Chainsaws, serial killers, and mutant hair extensions merge harmoniously with true love, coming of age, and the delicate family dynamics in the bracingly original cinema of Sion Sono.
Sono began his artistic career as a poet at the age of 17. Not long after, the Japanese artist expanded into cinema. After winning the Grand Prize at Tokyo’s PIA Film Festival for his short “A Man's Hanamichi,” Sono received a fellowship from the festival for his 16mm feature debut. “Bicycle Sighs,” a coming-of-age film about two underachievers in the perfectionist Japanese society, became an unexpected hit in Japan. Since then, Sono has garnered acclaim and awards from both prominent international film festivals, including the Berlin Film Festival, Karlovy Vary Film Festival, and Sundance; he also gained a rabid cult following for films like “Suicide Club,” “Strange Circus,” “Norioko’s Dinner Table,” and “Love Exposure.”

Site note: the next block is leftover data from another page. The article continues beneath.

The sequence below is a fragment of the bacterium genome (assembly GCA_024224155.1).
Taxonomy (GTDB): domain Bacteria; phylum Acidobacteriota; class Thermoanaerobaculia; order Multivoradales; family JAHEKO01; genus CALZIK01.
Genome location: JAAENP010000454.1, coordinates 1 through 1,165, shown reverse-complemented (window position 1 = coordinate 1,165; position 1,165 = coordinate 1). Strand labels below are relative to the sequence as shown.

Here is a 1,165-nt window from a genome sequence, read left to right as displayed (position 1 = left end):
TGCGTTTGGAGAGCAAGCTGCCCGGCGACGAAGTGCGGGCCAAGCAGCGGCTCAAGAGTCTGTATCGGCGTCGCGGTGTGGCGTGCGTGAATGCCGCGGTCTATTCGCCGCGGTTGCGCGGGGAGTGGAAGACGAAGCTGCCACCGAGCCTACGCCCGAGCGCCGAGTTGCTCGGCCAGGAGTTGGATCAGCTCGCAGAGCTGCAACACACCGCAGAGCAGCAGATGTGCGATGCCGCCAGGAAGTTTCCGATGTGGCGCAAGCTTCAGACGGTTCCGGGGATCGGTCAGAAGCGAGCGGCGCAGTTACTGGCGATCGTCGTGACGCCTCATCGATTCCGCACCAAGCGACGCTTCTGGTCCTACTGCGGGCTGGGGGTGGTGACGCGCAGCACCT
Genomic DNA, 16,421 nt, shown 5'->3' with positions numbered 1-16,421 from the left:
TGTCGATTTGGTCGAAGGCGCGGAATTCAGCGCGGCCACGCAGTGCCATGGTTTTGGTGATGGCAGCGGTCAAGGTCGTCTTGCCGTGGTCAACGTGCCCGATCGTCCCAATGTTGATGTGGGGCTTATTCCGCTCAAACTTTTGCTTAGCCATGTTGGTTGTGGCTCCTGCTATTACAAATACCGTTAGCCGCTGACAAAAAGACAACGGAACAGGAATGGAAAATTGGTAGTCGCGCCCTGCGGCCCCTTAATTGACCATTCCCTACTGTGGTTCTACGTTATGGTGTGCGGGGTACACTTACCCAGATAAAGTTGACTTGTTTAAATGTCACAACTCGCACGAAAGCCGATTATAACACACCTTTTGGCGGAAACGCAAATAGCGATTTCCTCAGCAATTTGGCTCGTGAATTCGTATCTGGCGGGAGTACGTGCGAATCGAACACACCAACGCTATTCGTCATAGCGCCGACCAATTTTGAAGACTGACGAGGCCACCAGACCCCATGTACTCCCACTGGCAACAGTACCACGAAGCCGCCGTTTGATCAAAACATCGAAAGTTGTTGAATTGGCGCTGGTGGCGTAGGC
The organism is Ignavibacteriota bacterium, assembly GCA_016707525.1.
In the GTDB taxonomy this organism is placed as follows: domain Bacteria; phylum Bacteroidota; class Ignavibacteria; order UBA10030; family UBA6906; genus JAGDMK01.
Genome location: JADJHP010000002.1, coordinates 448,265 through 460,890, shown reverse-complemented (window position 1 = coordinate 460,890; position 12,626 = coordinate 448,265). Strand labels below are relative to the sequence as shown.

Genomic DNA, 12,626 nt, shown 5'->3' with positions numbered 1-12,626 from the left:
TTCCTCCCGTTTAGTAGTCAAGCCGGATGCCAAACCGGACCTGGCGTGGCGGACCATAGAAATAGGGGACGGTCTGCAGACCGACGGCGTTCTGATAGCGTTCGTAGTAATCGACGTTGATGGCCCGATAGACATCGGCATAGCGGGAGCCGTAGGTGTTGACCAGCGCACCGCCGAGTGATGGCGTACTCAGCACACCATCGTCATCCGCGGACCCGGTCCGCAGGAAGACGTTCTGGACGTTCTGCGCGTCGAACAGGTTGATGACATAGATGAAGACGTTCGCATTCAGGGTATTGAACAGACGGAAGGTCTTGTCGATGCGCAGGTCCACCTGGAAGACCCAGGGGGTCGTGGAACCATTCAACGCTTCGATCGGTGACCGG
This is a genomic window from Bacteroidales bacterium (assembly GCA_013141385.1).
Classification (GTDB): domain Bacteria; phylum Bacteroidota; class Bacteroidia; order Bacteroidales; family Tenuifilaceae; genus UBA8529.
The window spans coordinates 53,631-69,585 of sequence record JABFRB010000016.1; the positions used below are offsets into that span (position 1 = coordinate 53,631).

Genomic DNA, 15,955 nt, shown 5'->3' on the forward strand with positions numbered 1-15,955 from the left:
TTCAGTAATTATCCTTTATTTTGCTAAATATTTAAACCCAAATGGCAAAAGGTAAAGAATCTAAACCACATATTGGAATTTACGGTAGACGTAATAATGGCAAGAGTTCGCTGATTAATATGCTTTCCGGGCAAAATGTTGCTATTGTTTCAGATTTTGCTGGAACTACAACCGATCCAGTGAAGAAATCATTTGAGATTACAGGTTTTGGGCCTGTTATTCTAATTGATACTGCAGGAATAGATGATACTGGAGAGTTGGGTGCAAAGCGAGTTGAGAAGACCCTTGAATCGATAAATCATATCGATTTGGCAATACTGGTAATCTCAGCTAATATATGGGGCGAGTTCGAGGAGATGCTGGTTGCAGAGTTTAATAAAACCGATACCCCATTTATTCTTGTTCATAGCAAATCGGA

Known for his fiercely independent roots (often writing, producing, and scoring his own films) Sono has followed in the footsteps of poets before him by mining the overlooked cultural artifacts of his time. Exploring the human condition found in these underground places, Sono elegantly crafts together stories of cults, horror, and violence with themes like individual alienation, the desperate desire for love, and the often-brutal reality of life in contemporary society. In his work, Sono continues to break down the marginalization of genre films by poetically revealing the human heart that beats underneath.